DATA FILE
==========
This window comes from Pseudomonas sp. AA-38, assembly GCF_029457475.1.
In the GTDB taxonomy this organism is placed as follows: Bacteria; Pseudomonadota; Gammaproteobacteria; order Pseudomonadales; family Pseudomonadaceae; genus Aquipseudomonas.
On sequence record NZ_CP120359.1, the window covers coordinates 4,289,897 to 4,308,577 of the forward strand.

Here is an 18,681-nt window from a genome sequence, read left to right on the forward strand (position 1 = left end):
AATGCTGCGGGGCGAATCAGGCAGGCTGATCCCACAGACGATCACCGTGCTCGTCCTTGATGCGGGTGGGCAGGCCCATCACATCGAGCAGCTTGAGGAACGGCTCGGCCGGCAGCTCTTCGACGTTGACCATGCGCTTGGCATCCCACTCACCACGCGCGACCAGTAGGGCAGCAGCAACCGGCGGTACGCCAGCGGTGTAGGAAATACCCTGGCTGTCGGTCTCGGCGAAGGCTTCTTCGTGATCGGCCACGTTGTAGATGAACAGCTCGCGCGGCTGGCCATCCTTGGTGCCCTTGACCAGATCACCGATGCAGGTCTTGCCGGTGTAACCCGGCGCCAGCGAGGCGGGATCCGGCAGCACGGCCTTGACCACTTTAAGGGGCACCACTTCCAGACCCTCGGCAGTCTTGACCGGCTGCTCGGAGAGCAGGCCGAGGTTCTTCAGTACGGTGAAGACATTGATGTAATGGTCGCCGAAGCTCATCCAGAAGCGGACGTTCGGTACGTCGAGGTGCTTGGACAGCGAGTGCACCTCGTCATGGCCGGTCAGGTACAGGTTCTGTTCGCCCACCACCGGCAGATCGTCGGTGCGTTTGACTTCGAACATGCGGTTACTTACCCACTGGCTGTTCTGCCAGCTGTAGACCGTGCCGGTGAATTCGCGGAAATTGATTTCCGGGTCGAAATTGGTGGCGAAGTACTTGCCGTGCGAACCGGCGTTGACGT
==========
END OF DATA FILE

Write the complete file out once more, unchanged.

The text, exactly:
This window comes from Pseudomonas sp. AA-38, assembly GCF_029457475.1.
In the GTDB taxonomy this organism is placed as follows: Bacteria; Pseudomonadota; Gammaproteobacteria; order Pseudomonadales; family Pseudomonadaceae; genus Aquipseudomonas.
On sequence record NZ_CP120359.1, the window covers coordinates 4,289,897 to 4,308,577 of the forward strand.

Here is an 18,681-nt window from a genome sequence, read left to right on the forward strand (position 1 = left end):
AATGCTGCGGGGCGAATCAGGCAGGCTGATCCCACAGACGATCACCGTGCTCGTCCTTGATGCGGGTGGGCAGGCCCATCACATCGAGCAGCTTGAGGAACGGCTCGGCCGGCAGCTCTTCGACGTTGACCATGCGCTTGGCATCCCACTCACCACGCGCGACCAGTAGGGCAGCAGCAACCGGCGGTACGCCAGCGGTGTAGGAAATACCCTGGCTGTCGGTCTCGGCGAAGGCTTCTTCGTGATCGGCCACGTTGTAGATGAACAGCTCGCGCGGCTGGCCATCCTTGGTGCCCTTGACCAGATCACCGATGCAGGTCTTGCCGGTGTAACCCGGCGCCAGCGAGGCGGGATCCGGCAGCACGGCCTTGACCACTTTAAGGGGCACCACTTCCAGACCCTCGGCAGTCTTGACCGGCTGCTCGGAGAGCAGGCCGAGGTTCTTCAGTACGGTGAAGACATTGATGTAATGGTCGCCGAAGCTCATCCAGAAGCGGACGTTCGGTACGTCGAGGTGCTTGGACAGCGAGTGCACCTCGTCATGGCCGGTCAGGTACAGGTTCTGTTCGCCCACCACCGGCAGATCGTCGGTGCGTTTGACTTCGAACATGCGGTTACTTACCCACTGGCTGTTCTGCCAGCTGTAGACCGTGCCGGTGAATTCGCGGAAATTGATTTCCGGGTCGAAATTGGTGGCGAAGTACTTGCCGTGCGAACCGGCGTTGACGT